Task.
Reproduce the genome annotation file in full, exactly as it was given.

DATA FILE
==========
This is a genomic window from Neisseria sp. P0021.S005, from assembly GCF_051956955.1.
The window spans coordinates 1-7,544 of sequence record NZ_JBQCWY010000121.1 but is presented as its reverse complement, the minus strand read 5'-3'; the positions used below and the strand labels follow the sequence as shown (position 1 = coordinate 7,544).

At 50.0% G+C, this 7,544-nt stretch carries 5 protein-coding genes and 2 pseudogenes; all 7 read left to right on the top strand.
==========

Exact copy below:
This is a genomic window from Neisseria sp. P0021.S005, from assembly GCF_051956955.1.
The window spans coordinates 1-7,544 of sequence record NZ_JBQCWY010000121.1 but is presented as its reverse complement, the minus strand read 5'-3'; the positions used below and the strand labels follow the sequence as shown (position 1 = coordinate 7,544).

At 50.0% G+C, this 7,544-nt stretch carries 5 protein-coding genes and 2 pseudogenes; all 7 read left to right on the top strand.